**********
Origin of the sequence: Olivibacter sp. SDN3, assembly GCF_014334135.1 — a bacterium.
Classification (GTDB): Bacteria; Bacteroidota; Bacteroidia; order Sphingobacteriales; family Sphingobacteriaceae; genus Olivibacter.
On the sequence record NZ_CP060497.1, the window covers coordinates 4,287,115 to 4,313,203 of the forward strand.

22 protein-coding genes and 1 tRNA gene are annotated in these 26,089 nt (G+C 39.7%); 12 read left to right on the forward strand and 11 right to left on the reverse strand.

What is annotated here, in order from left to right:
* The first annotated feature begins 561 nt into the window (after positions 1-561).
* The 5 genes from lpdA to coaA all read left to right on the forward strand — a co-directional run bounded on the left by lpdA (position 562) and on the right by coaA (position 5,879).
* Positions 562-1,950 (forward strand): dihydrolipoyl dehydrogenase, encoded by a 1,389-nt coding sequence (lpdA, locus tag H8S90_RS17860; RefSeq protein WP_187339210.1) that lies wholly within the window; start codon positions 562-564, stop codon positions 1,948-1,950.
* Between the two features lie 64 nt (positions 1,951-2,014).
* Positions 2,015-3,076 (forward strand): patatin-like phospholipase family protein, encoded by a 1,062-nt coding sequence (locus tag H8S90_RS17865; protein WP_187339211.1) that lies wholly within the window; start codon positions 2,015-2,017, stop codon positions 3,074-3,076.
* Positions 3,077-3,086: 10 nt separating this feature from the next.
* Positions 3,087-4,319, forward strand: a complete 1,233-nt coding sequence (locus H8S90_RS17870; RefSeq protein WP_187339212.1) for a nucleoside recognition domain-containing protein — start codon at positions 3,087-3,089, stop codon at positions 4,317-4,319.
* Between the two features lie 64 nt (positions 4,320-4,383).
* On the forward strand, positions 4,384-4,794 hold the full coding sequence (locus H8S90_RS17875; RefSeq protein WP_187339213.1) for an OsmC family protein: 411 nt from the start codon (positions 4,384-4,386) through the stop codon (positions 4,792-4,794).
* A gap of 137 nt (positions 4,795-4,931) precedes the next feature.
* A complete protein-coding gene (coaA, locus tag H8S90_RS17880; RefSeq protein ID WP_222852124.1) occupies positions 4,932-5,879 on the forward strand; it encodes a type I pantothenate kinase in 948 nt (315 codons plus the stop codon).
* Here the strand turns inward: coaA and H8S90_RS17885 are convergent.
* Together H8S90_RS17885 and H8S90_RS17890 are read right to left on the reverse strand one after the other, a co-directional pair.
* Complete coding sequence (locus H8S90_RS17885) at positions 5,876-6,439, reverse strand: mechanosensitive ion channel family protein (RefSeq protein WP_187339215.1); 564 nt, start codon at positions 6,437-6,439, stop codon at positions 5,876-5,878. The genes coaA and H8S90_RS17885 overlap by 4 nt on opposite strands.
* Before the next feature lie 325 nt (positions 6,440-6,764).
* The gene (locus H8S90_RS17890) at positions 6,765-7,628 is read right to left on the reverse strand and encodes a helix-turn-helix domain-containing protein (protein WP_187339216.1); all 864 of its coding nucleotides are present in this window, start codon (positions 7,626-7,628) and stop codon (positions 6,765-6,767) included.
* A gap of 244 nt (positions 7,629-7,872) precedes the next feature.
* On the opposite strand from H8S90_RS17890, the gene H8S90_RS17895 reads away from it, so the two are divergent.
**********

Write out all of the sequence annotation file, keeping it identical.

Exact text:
Origin of the sequence: Olivibacter sp. SDN3, assembly GCF_014334135.1 — a bacterium.
Classification (GTDB): Bacteria; Bacteroidota; Bacteroidia; order Sphingobacteriales; family Sphingobacteriaceae; genus Olivibacter.
On the sequence record NZ_CP060497.1, the window covers coordinates 4,287,115 to 4,313,203 of the forward strand.

22 protein-coding genes and 1 tRNA gene are annotated in these 26,089 nt (G+C 39.7%); 12 read left to right on the forward strand and 11 right to left on the reverse strand.

What is annotated here, in order from left to right:
* The first annotated feature begins 561 nt into the window (after positions 1-561).
* The 5 genes from lpdA to coaA all read left to right on the forward strand — a co-directional run bounded on the left by lpdA (position 562) and on the right by coaA (position 5,879).
* Positions 562-1,950 (forward strand): dihydrolipoyl dehydrogenase, encoded by a 1,389-nt coding sequence (lpdA, locus tag H8S90_RS17860; RefSeq protein WP_187339210.1) that lies wholly within the window; start codon positions 562-564, stop codon positions 1,948-1,950.
* Between the two features lie 64 nt (positions 1,951-2,014).
* Positions 2,015-3,076 (forward strand): patatin-like phospholipase family protein, encoded by a 1,062-nt coding sequence (locus tag H8S90_RS17865; protein WP_187339211.1) that lies wholly within the window; start codon positions 2,015-2,017, stop codon positions 3,074-3,076.
* Positions 3,077-3,086: 10 nt separating this feature from the next.
* Positions 3,087-4,319, forward strand: a complete 1,233-nt coding sequence (locus H8S90_RS17870; RefSeq protein WP_187339212.1) for a nucleoside recognition domain-containing protein — start codon at positions 3,087-3,089, stop codon at positions 4,317-4,319.
* Between the two features lie 64 nt (positions 4,320-4,383).
* On the forward strand, positions 4,384-4,794 hold the full coding sequence (locus H8S90_RS17875; RefSeq protein WP_187339213.1) for an OsmC family protein: 411 nt from the start codon (positions 4,384-4,386) through the stop codon (positions 4,792-4,794).
* A gap of 137 nt (positions 4,795-4,931) precedes the next feature.
* A complete protein-coding gene (coaA, locus tag H8S90_RS17880; RefSeq protein ID WP_222852124.1) occupies positions 4,932-5,879 on the forward strand; it encodes a type I pantothenate kinase in 948 nt (315 codons plus the stop codon).
* Here the strand turns inward: coaA and H8S90_RS17885 are convergent.
* Together H8S90_RS17885 and H8S90_RS17890 are read right to left on the reverse strand one after the other, a co-directional pair.
* Complete coding sequence (locus H8S90_RS17885) at positions 5,876-6,439, reverse strand: mechanosensitive ion channel family protein (RefSeq protein WP_187339215.1); 564 nt, start codon at positions 6,437-6,439, stop codon at positions 5,876-5,878. The genes coaA and H8S90_RS17885 overlap by 4 nt on opposite strands.
* Before the next feature lie 325 nt (positions 6,440-6,764).
* The gene (locus H8S90_RS17890) at positions 6,765-7,628 is read right to left on the reverse strand and encodes a helix-turn-helix domain-containing protein (protein WP_187339216.1); all 864 of its coding nucleotides are present in this window, start codon (positions 7,626-7,628) and stop codon (positions 6,765-6,767) included.
* A gap of 244 nt (positions 7,629-7,872) precedes the next feature.
* On the opposite strand from H8S90_RS17890, the gene H8S90_RS17895 reads away from it, so the two are divergent.